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The University of British Columbia is a stellar institution that does many things well. Handling sticky situations is not one of them.

This week, the university confirmed that it no longer employs Mary Ellen Turpel-Lafond, the celebrated academic, lawyer and former judge. As for why, well, the school won’t say, which, of course, is ridiculous. We all know why: because of the compelling evidence that she isn’t who she says she is.

Except UBC won’t say that.

The school is hiding behind “privacy” concerns, yet told Postmedia that the president’s advisory committee on Indigenous affairs is having “conversations” about the matter. As for Ms. Turpel-Lafond, she issued a statement to Black Press Media that says she was retiring “based on her age and stage of life.” She said she looked forward to focusing on her “health, family and spiritual journey.”

If you have been following the excellent investigation by the CBC’s Geoff Leo into Ms. Turpel-Lafond’s past, you know that new research shows she is not a status Indian raised in Norway House Cree Nation in Manitoba, as she has always maintained. In fact, records indicate she is of European descent and spent much of her youth in the Niagara Falls area of Ontario. CBC has also revealed problems with her academic record, including resume entries that have turned out not to be true.

For her part, Ms. Turpel-Lafond has so far not produced any documentation that undermines or refutes the CBC’s highly damaging reporting.

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This is a full-on scandal – one you might have expected to create bigger waves in this country, given the attention similar controversies have garnered in the past. In 2017, for instance, a report by the Aboriginal Peoples Television Network concluded that the celebrated “Indigenous” writer, Joseph Boyden, did not have the heritage he claimed. That caused a titanic national stir.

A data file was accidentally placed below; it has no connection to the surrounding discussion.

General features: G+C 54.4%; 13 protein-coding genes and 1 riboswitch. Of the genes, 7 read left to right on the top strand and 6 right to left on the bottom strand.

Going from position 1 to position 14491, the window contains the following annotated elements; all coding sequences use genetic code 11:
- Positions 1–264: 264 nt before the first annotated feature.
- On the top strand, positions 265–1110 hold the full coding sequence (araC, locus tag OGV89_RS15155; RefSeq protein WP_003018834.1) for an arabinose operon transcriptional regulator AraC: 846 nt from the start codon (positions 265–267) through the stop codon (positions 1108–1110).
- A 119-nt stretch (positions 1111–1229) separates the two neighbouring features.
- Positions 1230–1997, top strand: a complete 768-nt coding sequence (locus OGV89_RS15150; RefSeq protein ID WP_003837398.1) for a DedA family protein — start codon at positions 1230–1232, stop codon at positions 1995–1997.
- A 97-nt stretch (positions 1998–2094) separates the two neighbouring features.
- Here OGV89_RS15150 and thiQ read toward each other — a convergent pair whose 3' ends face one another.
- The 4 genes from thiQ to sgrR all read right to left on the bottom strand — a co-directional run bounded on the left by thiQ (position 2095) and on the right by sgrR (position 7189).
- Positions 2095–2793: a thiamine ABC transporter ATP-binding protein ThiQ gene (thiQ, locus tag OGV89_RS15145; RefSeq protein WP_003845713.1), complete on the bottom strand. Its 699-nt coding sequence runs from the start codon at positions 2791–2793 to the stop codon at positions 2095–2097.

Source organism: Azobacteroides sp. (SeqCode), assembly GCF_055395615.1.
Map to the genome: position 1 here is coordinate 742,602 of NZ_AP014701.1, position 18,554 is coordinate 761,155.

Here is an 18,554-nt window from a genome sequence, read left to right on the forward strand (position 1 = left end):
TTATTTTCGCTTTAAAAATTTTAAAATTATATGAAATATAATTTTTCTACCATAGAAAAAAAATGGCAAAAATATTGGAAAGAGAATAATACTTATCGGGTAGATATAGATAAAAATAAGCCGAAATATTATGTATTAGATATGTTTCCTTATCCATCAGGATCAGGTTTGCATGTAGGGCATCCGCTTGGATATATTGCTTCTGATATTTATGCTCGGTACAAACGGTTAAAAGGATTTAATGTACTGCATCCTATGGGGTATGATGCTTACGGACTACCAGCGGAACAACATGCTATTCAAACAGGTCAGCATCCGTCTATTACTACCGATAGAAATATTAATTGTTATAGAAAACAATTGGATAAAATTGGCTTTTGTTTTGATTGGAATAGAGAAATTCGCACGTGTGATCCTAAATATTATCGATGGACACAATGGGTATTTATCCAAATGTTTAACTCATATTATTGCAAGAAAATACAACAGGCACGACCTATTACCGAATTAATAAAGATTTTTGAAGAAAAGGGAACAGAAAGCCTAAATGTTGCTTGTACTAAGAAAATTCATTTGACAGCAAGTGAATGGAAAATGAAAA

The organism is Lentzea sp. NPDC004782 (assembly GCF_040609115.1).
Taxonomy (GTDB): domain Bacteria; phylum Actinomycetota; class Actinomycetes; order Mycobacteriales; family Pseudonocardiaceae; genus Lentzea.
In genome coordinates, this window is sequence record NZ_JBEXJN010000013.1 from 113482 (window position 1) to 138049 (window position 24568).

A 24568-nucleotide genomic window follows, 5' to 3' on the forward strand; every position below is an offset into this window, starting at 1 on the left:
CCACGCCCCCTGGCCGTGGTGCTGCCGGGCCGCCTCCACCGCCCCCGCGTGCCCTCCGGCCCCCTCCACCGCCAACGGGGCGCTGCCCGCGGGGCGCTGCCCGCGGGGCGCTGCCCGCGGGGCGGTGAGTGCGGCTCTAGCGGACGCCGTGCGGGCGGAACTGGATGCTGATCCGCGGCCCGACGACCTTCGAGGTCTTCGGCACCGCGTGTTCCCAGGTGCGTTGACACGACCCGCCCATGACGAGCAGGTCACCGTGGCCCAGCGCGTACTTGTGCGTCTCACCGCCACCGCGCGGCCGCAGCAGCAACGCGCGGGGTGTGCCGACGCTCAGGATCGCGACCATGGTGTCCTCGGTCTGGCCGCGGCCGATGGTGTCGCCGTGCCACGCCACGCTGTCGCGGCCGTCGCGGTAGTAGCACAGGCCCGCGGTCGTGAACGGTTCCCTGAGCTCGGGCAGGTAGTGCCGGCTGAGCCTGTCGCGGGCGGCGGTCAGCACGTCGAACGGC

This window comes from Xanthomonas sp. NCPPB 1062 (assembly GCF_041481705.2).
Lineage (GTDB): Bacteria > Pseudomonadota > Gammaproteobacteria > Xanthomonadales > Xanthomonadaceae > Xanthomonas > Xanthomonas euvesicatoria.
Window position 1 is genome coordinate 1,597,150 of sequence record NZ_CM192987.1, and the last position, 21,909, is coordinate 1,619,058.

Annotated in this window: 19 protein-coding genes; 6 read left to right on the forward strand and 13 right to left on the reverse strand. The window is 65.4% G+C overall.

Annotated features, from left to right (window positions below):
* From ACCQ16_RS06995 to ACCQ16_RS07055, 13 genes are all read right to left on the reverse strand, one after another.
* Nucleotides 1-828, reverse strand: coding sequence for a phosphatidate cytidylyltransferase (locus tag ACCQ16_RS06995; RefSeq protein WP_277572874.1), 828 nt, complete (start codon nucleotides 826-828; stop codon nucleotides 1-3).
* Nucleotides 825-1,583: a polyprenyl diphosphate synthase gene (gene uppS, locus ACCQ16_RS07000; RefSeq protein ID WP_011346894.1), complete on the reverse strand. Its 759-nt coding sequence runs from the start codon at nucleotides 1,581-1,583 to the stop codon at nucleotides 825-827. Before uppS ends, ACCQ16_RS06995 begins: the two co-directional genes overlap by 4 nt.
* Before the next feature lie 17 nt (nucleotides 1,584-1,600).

But the Indigenous community has been particularly divided over the controversy enveloping Ms. Turpel-Lafond, not because the evidence isn’t compelling enough – far from it – but rather because of her high standing among many groups within the community. That said, there have been several Indigenous leaders and academics who have spoken out and likely forced UBC into severing ties with Ms. Turpel-Lafond, regardless of how she and the school want to characterize her departure.

The fact that the school’s handling of this situation has been so atrocious shouldn’t surprise us. UBC’s management of allegations of sexual assault against the head of its creative writing department, Steven Galloway, in 2015 has become a case study in how not to handle such a sensitive situation. In fact, the school so badly botched the matter it ended up having to pay the acclaimed writer more than $240,000 in damages.

Then there was Arvind Gupta, whose sudden resignation as university president in 2015 after one year on the job was also similarly bungled. The school issued an opaque release late on a Friday afternoon that did nothing but allow a lack of information about what really happened to be filled with damaging speculation and recrimination.

Too often with UBC, situations that have demanded transparency and accountability have been met with just the opposite.

When evidence became public that Ms. Turpel-Lafond might not be who she claimed to be, UBC’s response was to stand by her and make the ridiculous assertion that she was not hired to be the first head of the school’s Indian Residential School History and Dialogue Centre, and professor at the Allard School of Law, because of her Indigenous ancestry. It was not a criterion, they said.

As if.

Ms. Turpel-Lafond is gone largely because a chorus of brave Indigenous voices, mostly women, demanded something be done. The matter also had become an issue among many faculty at UBC, who were equally offended by the way the school was dealing with the matter.

The odd thing is, there was a perfect template available on how to handle such a scandal. It was provided by the University of Saskatchewan last fall. When a similar controversy engulfed one of its professors, Carrie Bourassa, the school ordered an investigation. Before it was concluded, Ms. Bourassa resigned over false claims to Indigenous heritage. But the school also instituted new rules that say anyone claiming such a background must provide a status card or point to evidence from the Métis citizenship registry.

UBC appears to have hoped this whole thing would just magically disappear – that Ms. Turpel-Lafond would quietly slip away and that would be it. It has not.

The school should heed the call from Cindy Blackstock, the noted Indigenous activist and academic, to issue a clear statement that academic and identity misrepresentation will not be tolerated.

Right now, UBC’s continued silence is a terrible look.